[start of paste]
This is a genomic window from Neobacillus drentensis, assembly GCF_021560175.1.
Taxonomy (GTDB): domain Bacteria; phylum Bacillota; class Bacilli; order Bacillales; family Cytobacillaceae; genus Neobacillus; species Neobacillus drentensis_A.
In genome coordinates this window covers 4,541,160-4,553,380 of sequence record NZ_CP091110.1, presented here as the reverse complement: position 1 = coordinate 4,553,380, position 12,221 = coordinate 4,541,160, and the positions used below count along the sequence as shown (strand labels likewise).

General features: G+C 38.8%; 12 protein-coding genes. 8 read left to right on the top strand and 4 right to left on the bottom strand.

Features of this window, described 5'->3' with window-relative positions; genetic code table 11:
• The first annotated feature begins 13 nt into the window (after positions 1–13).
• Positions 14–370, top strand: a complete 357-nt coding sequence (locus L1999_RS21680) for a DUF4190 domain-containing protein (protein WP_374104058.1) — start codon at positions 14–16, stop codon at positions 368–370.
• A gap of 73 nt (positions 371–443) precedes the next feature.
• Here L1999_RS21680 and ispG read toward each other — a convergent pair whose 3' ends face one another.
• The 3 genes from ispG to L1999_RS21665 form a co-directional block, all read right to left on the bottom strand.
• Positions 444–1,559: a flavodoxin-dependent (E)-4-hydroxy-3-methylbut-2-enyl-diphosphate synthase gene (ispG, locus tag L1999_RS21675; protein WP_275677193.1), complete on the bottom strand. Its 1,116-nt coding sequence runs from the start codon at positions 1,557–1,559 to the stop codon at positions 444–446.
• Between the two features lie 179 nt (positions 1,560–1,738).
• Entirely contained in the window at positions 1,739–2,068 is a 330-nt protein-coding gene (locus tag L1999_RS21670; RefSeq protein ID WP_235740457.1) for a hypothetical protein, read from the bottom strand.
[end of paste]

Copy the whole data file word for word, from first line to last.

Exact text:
This is a genomic window from Neobacillus drentensis, assembly GCF_021560175.1.
Taxonomy (GTDB): domain Bacteria; phylum Bacillota; class Bacilli; order Bacillales; family Cytobacillaceae; genus Neobacillus; species Neobacillus drentensis_A.
In genome coordinates this window covers 4,541,160-4,553,380 of sequence record NZ_CP091110.1, presented here as the reverse complement: position 1 = coordinate 4,553,380, position 12,221 = coordinate 4,541,160, and the positions used below count along the sequence as shown (strand labels likewise).

General features: G+C 38.8%; 12 protein-coding genes. 8 read left to right on the top strand and 4 right to left on the bottom strand.

Features of this window, described 5'->3' with window-relative positions; genetic code table 11:
• The first annotated feature begins 13 nt into the window (after positions 1–13).
• Positions 14–370, top strand: a complete 357-nt coding sequence (locus L1999_RS21680) for a DUF4190 domain-containing protein (protein WP_374104058.1) — start codon at positions 14–16, stop codon at positions 368–370.
• A gap of 73 nt (positions 371–443) precedes the next feature.
• Here L1999_RS21680 and ispG read toward each other — a convergent pair whose 3' ends face one another.
• The 3 genes from ispG to L1999_RS21665 form a co-directional block, all read right to left on the bottom strand.
• Positions 444–1,559: a flavodoxin-dependent (E)-4-hydroxy-3-methylbut-2-enyl-diphosphate synthase gene (ispG, locus tag L1999_RS21675; protein WP_275677193.1), complete on the bottom strand. Its 1,116-nt coding sequence runs from the start codon at positions 1,557–1,559 to the stop codon at positions 444–446.
• Between the two features lie 179 nt (positions 1,560–1,738).
• Entirely contained in the window at positions 1,739–2,068 is a 330-nt protein-coding gene (locus tag L1999_RS21670; RefSeq protein ID WP_235740457.1) for a hypothetical protein, read from the bottom strand.